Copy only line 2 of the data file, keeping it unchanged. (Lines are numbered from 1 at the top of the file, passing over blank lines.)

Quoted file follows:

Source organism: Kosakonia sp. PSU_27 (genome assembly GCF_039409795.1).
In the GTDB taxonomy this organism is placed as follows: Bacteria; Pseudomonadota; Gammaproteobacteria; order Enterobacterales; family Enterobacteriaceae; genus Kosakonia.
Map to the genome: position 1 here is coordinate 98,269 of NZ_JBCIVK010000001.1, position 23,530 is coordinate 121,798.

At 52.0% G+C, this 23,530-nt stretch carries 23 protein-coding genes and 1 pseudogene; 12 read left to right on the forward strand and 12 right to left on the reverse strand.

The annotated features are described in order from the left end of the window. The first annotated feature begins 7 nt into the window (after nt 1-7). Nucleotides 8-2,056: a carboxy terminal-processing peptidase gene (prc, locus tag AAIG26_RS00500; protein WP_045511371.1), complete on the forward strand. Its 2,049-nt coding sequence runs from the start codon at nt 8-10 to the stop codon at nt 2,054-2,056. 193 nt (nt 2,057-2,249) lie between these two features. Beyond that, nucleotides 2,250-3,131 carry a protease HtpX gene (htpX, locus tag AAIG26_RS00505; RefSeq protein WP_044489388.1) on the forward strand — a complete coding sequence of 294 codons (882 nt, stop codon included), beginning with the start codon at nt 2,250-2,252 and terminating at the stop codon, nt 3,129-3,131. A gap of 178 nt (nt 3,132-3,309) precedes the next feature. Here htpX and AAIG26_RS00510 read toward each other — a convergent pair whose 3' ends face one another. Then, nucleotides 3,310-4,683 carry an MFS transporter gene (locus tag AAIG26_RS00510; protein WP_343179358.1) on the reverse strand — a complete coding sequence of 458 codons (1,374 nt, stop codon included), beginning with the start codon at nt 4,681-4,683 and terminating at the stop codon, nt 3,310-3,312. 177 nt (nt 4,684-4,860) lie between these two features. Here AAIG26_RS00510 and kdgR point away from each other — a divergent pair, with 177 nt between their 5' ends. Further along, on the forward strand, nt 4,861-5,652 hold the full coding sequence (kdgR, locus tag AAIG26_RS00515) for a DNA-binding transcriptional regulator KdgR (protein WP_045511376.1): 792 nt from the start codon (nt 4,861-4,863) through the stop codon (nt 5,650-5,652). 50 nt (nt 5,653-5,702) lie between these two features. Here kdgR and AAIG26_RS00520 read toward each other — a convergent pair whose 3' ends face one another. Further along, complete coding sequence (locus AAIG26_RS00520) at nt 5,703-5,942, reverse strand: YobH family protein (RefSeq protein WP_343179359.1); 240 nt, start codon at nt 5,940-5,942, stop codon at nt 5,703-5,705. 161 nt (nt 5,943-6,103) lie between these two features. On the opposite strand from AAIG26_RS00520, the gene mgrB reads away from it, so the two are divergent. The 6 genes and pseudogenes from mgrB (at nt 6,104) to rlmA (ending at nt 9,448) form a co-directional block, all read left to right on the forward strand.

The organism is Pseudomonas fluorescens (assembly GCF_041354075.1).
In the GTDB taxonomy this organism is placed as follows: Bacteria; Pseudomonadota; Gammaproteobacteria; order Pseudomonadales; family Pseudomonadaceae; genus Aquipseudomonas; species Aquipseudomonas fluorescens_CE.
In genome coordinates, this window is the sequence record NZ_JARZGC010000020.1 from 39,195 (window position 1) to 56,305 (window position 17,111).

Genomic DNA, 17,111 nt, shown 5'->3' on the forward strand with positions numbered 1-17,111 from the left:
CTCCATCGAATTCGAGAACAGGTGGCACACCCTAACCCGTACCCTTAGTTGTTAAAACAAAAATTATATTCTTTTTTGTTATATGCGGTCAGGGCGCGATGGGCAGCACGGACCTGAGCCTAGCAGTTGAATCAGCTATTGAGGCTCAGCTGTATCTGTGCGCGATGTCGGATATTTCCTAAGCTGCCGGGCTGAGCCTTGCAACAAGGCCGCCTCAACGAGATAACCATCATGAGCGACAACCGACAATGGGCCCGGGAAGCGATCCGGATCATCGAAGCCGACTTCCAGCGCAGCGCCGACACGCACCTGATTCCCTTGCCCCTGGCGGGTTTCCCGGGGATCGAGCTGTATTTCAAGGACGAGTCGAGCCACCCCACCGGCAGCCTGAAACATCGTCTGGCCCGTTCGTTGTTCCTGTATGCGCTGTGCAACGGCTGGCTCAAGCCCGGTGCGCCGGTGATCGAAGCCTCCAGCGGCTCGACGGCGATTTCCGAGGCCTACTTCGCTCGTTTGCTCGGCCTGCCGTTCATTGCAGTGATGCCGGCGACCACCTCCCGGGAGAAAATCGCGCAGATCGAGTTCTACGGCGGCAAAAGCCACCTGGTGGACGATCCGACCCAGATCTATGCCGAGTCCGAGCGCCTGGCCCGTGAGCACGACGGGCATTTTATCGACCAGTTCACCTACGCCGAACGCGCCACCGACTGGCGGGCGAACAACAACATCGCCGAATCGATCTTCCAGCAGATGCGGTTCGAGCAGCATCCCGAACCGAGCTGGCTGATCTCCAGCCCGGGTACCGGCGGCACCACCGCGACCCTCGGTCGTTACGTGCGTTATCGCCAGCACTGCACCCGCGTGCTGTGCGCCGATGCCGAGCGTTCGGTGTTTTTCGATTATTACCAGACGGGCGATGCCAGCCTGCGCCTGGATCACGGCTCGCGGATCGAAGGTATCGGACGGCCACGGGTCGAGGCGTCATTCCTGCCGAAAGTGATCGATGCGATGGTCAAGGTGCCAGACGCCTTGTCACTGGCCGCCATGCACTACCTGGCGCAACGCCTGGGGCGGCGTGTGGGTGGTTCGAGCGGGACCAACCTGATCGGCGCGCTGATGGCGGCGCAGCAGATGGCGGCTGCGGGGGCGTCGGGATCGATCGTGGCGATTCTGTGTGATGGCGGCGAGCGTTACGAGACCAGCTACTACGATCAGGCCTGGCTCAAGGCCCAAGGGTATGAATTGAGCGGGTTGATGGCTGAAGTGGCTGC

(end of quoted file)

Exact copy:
In the GTDB taxonomy this organism is placed as follows: Bacteria; Pseudomonadota; Gammaproteobacteria; order Enterobacterales; family Enterobacteriaceae; genus Kosakonia.